The following couple of posts address a common data science challenge: when sourcing data over the internet or from disparate departments within an organization, it's often necessary to substantially reformat the data before analysis. The Excel table considered in these posts, available online courtesy of The Data Center, features monthly counts of active postal addresses, by zip code, in New Orleans during the decade after Hurricane Katrina. You can obtain it here.
This table looks lovely and very interpretable to the human eye in its current form, but it is not organized the way R needs it to be for analysis. Specifically:
- It's a time series dataset, but it's organized wide, rather than long, as R will need for many time series and graphing functions.
- In addition, as it's currently set up, R will think the date rows are two additional observations, independent from all other observations and no more or less important than the rows that follow .
- This wide organization is doubly-complicated because there are actually two rows with date information (one with year and one with month).
- In its current format, parish is a section header. Although a human reader can infer from this that the zip codes that appear below a named parish occur in that parish, R can't.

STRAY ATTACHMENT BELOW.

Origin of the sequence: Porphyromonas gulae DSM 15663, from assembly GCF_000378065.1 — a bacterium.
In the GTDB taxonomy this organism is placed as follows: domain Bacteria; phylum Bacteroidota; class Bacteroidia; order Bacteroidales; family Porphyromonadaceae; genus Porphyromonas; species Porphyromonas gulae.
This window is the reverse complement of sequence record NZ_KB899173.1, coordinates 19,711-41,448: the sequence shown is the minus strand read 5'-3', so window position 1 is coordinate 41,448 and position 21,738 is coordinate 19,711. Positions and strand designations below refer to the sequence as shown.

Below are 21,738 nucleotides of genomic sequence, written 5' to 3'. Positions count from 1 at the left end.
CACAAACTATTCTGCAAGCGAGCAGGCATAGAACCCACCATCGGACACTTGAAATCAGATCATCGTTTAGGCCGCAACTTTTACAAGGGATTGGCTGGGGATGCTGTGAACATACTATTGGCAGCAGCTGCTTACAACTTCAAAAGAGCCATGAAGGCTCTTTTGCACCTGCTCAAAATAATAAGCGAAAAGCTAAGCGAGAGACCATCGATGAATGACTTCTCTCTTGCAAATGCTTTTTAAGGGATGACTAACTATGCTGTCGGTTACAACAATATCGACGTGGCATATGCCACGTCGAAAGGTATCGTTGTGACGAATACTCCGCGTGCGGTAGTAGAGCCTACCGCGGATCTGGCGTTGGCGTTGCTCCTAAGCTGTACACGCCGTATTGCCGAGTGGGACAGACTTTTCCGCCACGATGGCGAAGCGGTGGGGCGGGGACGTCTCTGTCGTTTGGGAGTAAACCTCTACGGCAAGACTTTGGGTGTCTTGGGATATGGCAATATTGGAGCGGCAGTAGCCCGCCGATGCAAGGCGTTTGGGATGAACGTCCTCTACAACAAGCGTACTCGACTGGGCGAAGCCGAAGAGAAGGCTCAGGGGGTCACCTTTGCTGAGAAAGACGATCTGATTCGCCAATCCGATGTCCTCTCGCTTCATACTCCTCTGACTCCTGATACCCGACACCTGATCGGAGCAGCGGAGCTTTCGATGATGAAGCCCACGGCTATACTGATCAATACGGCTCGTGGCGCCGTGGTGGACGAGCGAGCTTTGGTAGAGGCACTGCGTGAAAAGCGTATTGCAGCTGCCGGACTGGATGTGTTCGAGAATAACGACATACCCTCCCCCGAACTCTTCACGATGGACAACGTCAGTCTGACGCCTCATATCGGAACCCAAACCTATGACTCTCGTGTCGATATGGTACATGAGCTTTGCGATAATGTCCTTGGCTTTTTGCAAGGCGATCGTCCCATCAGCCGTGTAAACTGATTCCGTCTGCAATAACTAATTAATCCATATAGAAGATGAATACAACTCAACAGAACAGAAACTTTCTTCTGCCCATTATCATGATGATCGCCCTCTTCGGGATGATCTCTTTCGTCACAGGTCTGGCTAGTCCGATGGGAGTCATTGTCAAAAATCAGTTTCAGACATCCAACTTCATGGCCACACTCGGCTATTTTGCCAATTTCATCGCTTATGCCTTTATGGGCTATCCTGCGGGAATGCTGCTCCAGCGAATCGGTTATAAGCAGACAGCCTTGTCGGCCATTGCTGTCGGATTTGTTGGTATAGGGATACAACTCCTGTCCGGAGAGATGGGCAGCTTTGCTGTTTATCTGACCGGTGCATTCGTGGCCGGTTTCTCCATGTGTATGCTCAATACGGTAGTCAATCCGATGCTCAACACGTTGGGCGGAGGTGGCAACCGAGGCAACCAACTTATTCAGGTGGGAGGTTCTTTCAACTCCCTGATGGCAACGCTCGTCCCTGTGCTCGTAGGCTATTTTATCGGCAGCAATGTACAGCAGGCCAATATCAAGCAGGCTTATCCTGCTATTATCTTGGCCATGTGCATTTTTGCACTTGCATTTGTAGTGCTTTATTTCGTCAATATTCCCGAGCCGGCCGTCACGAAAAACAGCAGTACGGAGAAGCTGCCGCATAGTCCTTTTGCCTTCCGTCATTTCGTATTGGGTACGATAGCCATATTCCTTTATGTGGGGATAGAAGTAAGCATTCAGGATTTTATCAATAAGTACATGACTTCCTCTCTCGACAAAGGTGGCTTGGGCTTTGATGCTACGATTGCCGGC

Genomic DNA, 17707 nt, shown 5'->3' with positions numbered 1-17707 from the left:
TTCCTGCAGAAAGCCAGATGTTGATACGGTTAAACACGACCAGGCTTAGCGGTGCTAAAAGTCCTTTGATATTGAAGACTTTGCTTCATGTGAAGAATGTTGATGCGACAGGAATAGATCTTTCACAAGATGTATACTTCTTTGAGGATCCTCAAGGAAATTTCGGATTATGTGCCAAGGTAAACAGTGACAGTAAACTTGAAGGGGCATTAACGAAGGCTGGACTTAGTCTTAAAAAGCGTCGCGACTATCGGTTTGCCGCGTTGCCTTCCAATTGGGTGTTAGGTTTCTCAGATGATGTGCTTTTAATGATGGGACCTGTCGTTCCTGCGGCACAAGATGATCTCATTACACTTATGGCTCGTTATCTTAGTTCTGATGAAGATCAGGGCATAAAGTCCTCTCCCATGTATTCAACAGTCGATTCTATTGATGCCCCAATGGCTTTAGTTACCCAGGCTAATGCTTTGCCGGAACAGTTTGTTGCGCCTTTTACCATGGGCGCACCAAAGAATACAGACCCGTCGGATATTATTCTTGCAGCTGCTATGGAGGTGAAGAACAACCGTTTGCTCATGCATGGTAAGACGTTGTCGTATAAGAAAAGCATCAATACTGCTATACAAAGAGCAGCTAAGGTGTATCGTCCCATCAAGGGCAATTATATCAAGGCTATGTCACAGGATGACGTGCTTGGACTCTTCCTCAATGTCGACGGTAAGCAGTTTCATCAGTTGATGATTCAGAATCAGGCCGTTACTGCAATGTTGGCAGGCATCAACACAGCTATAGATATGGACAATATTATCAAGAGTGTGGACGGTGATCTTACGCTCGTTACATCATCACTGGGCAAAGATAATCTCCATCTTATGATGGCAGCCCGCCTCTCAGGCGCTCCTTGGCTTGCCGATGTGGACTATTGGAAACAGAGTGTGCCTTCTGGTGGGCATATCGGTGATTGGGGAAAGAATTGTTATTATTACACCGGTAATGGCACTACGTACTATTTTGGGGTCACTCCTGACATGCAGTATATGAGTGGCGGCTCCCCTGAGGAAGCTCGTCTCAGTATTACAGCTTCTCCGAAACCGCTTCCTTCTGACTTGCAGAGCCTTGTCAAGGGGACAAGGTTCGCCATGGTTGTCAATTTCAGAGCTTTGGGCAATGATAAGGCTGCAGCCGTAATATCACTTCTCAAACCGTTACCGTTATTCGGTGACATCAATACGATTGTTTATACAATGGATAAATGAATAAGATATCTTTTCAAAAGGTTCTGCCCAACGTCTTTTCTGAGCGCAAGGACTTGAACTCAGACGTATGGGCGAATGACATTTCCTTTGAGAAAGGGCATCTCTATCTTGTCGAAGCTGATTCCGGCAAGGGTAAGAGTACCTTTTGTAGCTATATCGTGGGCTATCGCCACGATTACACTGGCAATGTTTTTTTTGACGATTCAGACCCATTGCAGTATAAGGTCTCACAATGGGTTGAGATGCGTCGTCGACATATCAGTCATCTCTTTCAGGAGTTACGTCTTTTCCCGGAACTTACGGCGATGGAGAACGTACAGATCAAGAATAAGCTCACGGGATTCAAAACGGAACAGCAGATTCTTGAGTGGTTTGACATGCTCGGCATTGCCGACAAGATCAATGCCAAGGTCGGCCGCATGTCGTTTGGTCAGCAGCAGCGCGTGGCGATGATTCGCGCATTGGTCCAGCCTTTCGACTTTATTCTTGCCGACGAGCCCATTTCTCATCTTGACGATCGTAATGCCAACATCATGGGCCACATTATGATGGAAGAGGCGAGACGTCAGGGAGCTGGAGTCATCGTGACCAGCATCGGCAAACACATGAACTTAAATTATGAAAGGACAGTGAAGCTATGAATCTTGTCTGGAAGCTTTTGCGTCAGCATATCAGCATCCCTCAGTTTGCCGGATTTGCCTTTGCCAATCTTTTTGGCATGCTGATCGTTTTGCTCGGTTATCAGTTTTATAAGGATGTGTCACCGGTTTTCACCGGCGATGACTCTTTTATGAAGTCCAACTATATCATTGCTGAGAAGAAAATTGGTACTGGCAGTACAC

- As with the date rows, R will think the parish rows are additional observations. The parish information is not linked to each zip code in a way that R can interpret and analyze.
- Lastly, there are a couple of smaller quirks to resolve:
- The table begins and ends with some extra rows that contain notes about the dataset, not data. There are also some blank rows interspersed throughout the table.
- The active address numbers, which are beautifully-formatted with commas in MS Excel, are interpreted by R as character variables, not numbers, and therefore not ready for analysis.
The next post in the sequence examines the issue of transposing the data long while preserving the date information and converting the date rows to date variables. The third post examines how we might convert a section header to a variable. The last post brings everything together in place and cleans up a few lingering loose ends.